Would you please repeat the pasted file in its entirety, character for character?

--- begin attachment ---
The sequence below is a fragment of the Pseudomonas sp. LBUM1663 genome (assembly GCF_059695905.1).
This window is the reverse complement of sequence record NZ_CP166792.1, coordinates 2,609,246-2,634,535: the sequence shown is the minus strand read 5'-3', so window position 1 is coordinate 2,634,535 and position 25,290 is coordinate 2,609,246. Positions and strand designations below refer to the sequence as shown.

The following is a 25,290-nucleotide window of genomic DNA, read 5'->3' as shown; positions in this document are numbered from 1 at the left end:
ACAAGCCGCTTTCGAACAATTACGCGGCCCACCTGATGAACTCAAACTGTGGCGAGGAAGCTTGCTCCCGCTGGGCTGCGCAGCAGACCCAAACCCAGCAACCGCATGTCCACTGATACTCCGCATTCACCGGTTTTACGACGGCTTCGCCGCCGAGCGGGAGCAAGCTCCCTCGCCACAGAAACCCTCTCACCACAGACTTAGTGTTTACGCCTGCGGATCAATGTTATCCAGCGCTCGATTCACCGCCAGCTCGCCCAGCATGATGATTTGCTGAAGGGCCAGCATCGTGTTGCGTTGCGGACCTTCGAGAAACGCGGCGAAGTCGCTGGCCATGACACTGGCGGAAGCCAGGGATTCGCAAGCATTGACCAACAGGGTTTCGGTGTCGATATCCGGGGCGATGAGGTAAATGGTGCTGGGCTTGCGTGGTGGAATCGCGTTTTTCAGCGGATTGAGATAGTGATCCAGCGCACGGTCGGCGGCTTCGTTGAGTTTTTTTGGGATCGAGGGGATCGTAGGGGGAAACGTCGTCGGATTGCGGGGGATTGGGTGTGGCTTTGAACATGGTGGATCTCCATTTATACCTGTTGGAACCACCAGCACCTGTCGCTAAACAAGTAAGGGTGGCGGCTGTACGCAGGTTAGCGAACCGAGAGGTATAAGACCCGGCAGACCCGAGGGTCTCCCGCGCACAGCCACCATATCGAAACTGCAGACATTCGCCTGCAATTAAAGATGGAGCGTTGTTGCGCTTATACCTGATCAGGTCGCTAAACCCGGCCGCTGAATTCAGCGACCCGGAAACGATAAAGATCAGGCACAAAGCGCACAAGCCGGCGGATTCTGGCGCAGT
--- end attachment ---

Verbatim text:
The sequence below is a fragment of the Pseudomonas sp. LBUM1663 genome (assembly GCF_059695905.1).
This window is the reverse complement of sequence record NZ_CP166792.1, coordinates 2,609,246-2,634,535: the sequence shown is the minus strand read 5'-3', so window position 1 is coordinate 2,634,535 and position 25,290 is coordinate 2,609,246. Positions and strand designations below refer to the sequence as shown.

The following is a 25,290-nucleotide window of genomic DNA, read 5'->3' as shown; positions in this document are numbered from 1 at the left end:
ACAAGCCGCTTTCGAACAATTACGCGGCCCACCTGATGAACTCAAACTGTGGCGAGGAAGCTTGCTCCCGCTGGGCTGCGCAGCAGACCCAAACCCAGCAACCGCATGTCCACTGATACTCCGCATTCACCGGTTTTACGACGGCTTCGCCGCCGAGCGGGAGCAAGCTCCCTCGCCACAGAAACCCTCTCACCACAGACTTAGTGTTTACGCCTGCGGATCAATGTTATCCAGCGCTCGATTCACCGCCAGCTCGCCCAGCATGATGATTTGCTGAAGGGCCAGCATCGTGTTGCGTTGCGGACCTTCGAGAAACGCGGCGAAGTCGCTGGCCATGACACTGGCGGAAGCCAGGGATTCGCAAGCATTGACCAACAGGGTTTCGGTGTCGATATCCGGGGCGATGAGGTAAATGGTGCTGGGCTTGCGTGGTGGAATCGCGTTTTTCAGCGGATTGAGATAGTGATCCAGCGCACGGTCGGCGGCTTCGTTGAGTTTTTTTGGGATCGAGGGGATCGTAGGGGGAAACGTCGTCGGATTGCGGGGGATTGGGTGTGGCTTTGAACATGGTGGATCTCCATTTATACCTGTTGGAACCACCAGCACCTGTCGCTAAACAAGTAAGGGTGGCGGCTGTACGCAGGTTAGCGAACCGAGAGGTATAAGACCCGGCAGACCCGAGGGTCTCCCGCGCACAGCCACCATATCGAAACTGCAGACATTCGCCTGCAATTAAAGATGGAGCGTTGTTGCGCTTATACCTGATCAGGTCGCTAAACCCGGCCGCTGAATTCAGCGACCCGGAAACGATAAAGATCAGGCACAAAGCGCACAAGCCGGCGGATTCTGGCGCAGT